Was Big Brother Watching?
Ever since September 11, civil liberties groups have expressed fear that law enforcement agencies would use the fight against terror groups as an excuse to monitor the activities of non-violent campus groups that oppose administration policies. And ever since 9/11, Bush administration officials have said that the civil liberties groups have nothing to fear and that law enforcement is focused on real terror threats.
Documents released by the Michigan branch of the American Civil Liberties Union, however, suggest that some campus groups that have never engaged in terrorist activities have been monitored as if they were terror threats.
Using the Freedom of Information Act, the ACLU obtained a Federal Bureau of Investigation report on a 2002 meeting involving the FBI, the Michigan State police and other law enforcement agencies to discuss groups in Michigan "thought to be involved in terrorist activities."
Among the groups monitored was By Any Means Necessary, a University of Michigan group (also active elsewhere) devoted to defending affirmative action. The group has been active throughout the long legal debate over whether the university's approach to affirmative action was constitutional, and in the two years since the Supreme Court upheld affirmative action, the group has continued to go strong. It is currently fighting a referendum to ban affirmative action in the state of Michigan.
In the FBI document, a detective whose identity was redacted reported on rallies organized by By Any Means Necessary. The report also noted that past activities by the group "have been peaceful," and did not explain why the group was included in a report about groups that could be terrorist organizations. Another group in the report, the Direct Action Group, has many student members opposed to U.S. foreign policy.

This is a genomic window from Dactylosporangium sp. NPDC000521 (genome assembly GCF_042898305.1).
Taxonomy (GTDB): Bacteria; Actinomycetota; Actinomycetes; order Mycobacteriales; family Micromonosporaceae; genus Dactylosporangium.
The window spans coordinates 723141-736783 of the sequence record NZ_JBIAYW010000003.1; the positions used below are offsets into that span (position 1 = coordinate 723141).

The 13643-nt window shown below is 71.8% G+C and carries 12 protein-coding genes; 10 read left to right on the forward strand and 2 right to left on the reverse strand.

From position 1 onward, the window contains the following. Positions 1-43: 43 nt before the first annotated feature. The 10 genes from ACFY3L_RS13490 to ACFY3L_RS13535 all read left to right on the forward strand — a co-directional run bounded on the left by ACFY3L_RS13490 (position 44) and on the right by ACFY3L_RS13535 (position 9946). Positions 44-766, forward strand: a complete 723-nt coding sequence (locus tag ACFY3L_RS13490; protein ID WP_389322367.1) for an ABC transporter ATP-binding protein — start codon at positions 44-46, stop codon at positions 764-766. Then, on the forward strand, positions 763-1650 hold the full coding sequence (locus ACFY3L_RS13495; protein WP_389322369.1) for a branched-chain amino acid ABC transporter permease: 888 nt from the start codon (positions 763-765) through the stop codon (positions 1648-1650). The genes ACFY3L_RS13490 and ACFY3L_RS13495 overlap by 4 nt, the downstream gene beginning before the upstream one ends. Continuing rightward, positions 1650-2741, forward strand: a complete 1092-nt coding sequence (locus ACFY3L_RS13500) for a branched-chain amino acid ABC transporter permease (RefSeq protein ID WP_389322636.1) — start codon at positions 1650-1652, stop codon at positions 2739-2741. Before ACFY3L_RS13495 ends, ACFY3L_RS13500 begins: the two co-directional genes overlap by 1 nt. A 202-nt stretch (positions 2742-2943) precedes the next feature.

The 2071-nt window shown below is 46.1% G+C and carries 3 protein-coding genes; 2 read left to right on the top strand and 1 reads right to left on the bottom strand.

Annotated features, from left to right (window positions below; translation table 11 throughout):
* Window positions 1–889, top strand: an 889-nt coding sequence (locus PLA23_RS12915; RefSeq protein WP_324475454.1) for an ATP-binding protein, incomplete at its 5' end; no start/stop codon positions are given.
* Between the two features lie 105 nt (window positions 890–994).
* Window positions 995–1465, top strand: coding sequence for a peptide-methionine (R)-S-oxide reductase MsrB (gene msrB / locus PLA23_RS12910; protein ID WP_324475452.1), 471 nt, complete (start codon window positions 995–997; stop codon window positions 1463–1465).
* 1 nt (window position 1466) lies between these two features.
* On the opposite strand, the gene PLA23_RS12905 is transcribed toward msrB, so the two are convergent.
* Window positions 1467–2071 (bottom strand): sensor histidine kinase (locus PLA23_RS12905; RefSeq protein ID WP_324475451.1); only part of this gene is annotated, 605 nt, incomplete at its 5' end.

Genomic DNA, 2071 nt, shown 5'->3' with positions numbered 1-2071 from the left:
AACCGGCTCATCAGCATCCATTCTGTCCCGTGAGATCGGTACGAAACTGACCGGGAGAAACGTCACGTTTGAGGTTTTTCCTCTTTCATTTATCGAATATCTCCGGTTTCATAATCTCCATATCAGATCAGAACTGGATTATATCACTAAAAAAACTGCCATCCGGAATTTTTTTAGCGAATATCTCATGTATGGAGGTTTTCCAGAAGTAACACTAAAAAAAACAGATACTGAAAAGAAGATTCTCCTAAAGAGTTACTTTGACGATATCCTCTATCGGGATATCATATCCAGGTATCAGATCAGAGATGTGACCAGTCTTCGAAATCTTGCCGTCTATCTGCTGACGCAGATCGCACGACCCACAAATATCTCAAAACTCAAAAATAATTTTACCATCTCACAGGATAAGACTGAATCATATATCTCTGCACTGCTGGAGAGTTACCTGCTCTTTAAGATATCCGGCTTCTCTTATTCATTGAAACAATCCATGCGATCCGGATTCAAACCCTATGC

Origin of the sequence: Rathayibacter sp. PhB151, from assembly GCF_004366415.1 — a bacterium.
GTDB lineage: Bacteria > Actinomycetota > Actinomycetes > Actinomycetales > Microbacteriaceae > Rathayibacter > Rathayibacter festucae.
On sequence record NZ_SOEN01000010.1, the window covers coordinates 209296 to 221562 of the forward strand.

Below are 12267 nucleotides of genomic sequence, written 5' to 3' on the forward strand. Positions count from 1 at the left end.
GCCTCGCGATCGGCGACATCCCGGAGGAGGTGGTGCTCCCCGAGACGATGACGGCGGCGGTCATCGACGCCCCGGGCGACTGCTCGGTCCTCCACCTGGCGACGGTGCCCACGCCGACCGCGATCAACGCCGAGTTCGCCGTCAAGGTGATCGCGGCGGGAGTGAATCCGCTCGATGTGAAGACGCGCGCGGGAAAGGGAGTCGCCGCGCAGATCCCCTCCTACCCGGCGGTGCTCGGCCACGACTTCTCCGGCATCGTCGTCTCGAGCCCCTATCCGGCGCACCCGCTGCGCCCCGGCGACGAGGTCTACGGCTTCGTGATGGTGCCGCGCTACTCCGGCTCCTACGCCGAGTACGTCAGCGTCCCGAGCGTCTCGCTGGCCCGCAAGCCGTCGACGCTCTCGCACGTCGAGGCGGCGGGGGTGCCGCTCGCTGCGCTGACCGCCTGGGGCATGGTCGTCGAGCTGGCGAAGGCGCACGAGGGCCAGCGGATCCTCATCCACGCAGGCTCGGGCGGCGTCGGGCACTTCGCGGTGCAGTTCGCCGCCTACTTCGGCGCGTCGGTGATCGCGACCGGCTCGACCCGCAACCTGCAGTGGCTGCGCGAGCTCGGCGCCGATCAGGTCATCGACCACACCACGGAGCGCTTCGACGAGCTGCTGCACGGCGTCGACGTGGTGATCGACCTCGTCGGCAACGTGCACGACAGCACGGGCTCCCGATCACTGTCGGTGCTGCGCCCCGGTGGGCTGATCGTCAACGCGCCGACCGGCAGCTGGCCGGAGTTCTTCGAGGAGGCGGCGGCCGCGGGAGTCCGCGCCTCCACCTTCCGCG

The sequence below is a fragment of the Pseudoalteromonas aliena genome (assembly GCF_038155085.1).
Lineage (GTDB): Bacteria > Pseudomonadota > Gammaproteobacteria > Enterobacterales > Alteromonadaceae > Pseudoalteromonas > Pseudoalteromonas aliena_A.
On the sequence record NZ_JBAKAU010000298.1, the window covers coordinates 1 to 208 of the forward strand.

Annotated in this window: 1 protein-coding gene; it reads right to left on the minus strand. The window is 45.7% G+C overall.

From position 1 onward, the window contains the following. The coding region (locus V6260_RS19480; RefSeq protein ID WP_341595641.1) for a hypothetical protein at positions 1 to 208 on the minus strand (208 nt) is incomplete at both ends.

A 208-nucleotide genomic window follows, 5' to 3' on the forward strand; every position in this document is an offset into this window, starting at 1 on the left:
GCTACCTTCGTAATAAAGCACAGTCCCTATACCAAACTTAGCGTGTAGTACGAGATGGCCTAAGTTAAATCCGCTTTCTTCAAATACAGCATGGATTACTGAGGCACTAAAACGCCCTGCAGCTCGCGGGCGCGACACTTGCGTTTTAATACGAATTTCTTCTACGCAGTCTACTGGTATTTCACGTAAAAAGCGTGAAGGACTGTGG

The ACLU, in releasing the information, condemned law enforcement groups for monitoring the activities of legal campus groups.
"Labeling political advocacy as ‘terrorist activity’ is a threat to legitimate dissent which has never been considered a crime in this country," said Kary Moss, executive director of the Michigan ACLU. She added that "spying on people who simply disagree with our government’s policies is a tremendous waste of police resources."
By Any Means Necessary has never been accused of being a terrorist group. Its name comes from Malcolm X, and while it has organized many protests, it has never been charged with violence of any sort and its Web site mentions very traditional, legal ways of achieving its goals (through the courts and elections, for example).
The group released a statement denouncing law enforcement groups for watching their activities. "The American people do not want their government spying on its own citizens," the statement said. "The outrageous offense to basic civil liberties in spying on BAMN is highlighted by the fact that the FBI report itself admits that BAMN has no history of violence. We have held hundreds of peaceful demonstrations and organized intensive litigation aimed at the defense of affirmative action and civil rights generally."
The Michigan State Police released a statement of its own, defending the monitoring of the activists groups as necessary to assure that protests that they were planning were conducted peacefully. The police statement said that there was no "spying," but rather information was gathered from public sources.